Harbour Towers, New London's urban renewal failure?
Of course the public has no right to the financial details of the development of the Harbour Towers condominiums on outer Bank Street, billed, when first proposed, as an exciting new gateway to downtown.
But it would seem, given that the developers late last year gave away 21 of the apartments — well over a third of the total of 52 — that the project was a colossal failure.
The developers, the Tagliatela family of the greater New Haven area, certainly can claim a significant tax deduction, after giving the apartments to the University of New Haven, a favored family charity.
But the fact that these apartments were unsold and given away, more than eight years after they were built, a lot of years of substantial carrying costs, must mean an awful lot of money was lost on the project.
City residents were investors of sorts, too, in the failed project, and will continue to pay their share in the coming years.
City Tax Collector Paige Walton said last week the university will likely — a final legal review of the transaction must be made — be able to use tax abatements that the City Council approved in 2009.
The abatement agreement calls for individual five-year abatements — a sliding scale so that 70 percent of the appraised value is deferred the first year and 30 percent is deferred by the fifth — to kick in when the apartments are sold, and the gift to the university appears to trigger that, Walton said.
Until now, the unsold apartments, and two commercial storefront units that also were quitclaimed recently by the developer to an entity called Amrak LLC, in a transaction that indicated no money changed hands, all were taxed as one single entity, based on a formula that calculates their potential as rental units, rather than appraised values for individual units.
The new separate tax assessments for each unit should add about $3 million to the entire assessed value of the project, Walton said, but the city's tax revenue actually may go down a small amount, at least in the first year, because the abatements, with their 70 percent deferrals, will apply.
It is interesting that the apartments were given away now, because the abatements approved by the City Council would have expired in 2020. The time to take advantage of the abatements was running out.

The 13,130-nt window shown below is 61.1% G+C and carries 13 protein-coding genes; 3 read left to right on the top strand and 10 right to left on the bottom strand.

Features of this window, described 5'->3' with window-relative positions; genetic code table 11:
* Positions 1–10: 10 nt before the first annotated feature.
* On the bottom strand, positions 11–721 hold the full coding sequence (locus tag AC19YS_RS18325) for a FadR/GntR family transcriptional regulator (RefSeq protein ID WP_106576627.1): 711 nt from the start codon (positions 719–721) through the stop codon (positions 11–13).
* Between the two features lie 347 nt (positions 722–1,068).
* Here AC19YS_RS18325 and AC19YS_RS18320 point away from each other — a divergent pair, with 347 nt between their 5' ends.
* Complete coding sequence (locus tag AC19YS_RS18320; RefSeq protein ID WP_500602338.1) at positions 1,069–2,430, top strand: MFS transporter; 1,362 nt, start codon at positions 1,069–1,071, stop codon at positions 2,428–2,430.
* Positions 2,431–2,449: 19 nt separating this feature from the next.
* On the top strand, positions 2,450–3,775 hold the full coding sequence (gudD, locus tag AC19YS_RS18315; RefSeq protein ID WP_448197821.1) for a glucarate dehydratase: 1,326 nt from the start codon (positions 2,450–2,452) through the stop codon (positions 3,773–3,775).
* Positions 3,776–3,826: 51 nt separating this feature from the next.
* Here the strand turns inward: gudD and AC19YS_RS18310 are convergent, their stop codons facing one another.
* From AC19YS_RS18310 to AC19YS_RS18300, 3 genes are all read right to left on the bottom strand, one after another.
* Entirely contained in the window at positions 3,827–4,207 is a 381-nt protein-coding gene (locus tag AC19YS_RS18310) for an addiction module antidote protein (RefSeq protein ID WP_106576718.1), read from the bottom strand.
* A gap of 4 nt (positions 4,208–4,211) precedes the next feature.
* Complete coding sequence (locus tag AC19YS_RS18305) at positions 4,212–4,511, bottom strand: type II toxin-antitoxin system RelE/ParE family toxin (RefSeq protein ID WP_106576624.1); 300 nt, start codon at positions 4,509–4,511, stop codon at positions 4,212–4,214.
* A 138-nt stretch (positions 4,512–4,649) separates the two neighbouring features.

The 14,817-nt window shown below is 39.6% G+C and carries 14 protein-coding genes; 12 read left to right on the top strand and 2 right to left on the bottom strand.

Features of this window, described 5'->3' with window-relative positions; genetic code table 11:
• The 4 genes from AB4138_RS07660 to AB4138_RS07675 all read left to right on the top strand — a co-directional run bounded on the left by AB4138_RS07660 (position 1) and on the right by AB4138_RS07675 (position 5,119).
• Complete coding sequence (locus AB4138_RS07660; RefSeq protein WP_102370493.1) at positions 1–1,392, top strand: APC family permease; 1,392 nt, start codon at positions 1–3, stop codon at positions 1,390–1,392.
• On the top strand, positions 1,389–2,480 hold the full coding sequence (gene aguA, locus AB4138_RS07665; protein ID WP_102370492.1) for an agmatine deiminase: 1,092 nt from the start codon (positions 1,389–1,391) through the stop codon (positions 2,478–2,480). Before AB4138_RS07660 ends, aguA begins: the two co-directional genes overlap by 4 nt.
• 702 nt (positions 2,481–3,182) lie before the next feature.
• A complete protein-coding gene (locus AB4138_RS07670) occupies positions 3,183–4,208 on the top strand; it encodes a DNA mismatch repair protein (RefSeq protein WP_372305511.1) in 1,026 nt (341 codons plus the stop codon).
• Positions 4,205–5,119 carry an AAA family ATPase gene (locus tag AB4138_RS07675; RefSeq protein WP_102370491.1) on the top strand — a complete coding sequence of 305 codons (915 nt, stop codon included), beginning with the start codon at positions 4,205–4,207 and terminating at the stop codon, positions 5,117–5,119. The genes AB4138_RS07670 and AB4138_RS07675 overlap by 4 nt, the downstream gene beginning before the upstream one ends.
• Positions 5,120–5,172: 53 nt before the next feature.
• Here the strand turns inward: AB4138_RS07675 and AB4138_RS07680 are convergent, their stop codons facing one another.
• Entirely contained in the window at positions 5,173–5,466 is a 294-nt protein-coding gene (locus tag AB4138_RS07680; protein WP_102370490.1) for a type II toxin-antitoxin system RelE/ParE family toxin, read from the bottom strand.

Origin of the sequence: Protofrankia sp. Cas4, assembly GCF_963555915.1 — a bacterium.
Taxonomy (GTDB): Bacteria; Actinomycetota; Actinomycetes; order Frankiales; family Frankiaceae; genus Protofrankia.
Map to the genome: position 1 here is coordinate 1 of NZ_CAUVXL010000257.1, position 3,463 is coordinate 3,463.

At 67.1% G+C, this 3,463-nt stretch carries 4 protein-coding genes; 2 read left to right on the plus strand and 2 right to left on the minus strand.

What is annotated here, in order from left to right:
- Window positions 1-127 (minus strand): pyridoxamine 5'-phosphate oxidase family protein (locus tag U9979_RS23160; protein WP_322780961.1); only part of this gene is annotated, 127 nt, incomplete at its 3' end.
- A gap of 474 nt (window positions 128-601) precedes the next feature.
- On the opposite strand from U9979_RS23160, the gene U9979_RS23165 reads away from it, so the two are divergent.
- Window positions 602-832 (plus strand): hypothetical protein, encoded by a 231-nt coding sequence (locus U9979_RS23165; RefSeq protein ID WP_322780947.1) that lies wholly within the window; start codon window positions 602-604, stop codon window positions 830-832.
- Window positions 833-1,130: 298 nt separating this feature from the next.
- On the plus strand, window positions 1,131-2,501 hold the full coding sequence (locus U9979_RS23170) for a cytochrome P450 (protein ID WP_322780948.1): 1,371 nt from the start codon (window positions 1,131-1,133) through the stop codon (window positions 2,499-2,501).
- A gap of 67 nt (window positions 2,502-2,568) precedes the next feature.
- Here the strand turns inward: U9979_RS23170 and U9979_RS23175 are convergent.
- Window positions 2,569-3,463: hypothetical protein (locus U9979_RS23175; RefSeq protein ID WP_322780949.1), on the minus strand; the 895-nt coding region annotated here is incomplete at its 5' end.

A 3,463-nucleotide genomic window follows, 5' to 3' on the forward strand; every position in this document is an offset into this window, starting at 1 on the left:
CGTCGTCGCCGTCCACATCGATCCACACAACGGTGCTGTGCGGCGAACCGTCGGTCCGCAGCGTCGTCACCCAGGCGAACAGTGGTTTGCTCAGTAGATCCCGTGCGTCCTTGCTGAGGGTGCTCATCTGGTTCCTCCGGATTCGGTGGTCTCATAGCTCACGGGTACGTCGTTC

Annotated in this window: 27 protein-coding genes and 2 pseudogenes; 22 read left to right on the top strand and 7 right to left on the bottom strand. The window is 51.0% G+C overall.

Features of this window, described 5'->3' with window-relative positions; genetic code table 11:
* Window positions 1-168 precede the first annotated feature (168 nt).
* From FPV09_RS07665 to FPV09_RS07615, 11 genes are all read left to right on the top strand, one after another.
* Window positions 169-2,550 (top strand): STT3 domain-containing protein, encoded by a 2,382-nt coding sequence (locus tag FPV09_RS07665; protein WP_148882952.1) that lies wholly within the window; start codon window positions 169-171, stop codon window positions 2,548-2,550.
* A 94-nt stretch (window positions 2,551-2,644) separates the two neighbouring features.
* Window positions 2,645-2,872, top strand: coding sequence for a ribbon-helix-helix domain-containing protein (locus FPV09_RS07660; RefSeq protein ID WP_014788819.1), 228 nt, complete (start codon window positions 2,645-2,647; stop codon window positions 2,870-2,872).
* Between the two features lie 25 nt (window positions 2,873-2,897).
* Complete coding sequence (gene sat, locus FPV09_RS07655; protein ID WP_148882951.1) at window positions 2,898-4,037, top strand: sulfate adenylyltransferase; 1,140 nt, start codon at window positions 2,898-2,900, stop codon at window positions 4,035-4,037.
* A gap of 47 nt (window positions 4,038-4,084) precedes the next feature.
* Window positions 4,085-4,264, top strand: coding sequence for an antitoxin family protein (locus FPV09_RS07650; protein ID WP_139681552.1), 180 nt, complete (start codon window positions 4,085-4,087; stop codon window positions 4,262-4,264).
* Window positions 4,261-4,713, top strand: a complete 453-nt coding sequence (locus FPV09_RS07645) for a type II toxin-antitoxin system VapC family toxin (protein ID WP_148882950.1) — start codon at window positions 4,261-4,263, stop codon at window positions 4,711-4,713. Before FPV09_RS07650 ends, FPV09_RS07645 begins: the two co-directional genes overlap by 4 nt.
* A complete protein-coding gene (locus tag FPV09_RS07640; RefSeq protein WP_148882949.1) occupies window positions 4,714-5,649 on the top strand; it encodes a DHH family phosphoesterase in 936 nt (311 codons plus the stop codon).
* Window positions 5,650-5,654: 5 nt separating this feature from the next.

The abatements were controversial at the time they were approved, a sore point for some longtime city taxpayers who complained new property owners, especially of apartments billed as luxury condos, should pay their share. The developers at the time of the deal pitched them as an important tool in selling the downtown condos, which they argued, eventually would go fully onto the tax rolls. No one thought then that might take almost 15 years.
I would suggest that, in the end, the city got more from the project than the developers, who almost certainly must have lost a lot of money.
I never liked the strange faux French design, out of place on Bank Street and incongruous beside the original brick building the condos were built on to. Still, it installed a new neighborhood and commercial anchor on what had been a lost end of Bank Street.
With the parklet created out of land from the part of the traffic circle that was given by the city to the developer, it is indeed a kind of gateway. The family's related investments in the surrounding neighborhood, City Flats, has been transformative.
Still, the lack of robust sales for all these years would suggest the original concept of luxury condos on Bank Street was a failed one.
I wonder if the project of hip city condos for young people, which the Tagliatela family is proposing for Howard Street, might be equally ill conceived.
I wonder, anyway, how the family might feel about continuing with that, now that they've cried uncle at Harbour Towers.
Their suggestion last week that they are looking for a partner on Howard Street does not bode well.
This is the opinion of David Collins.
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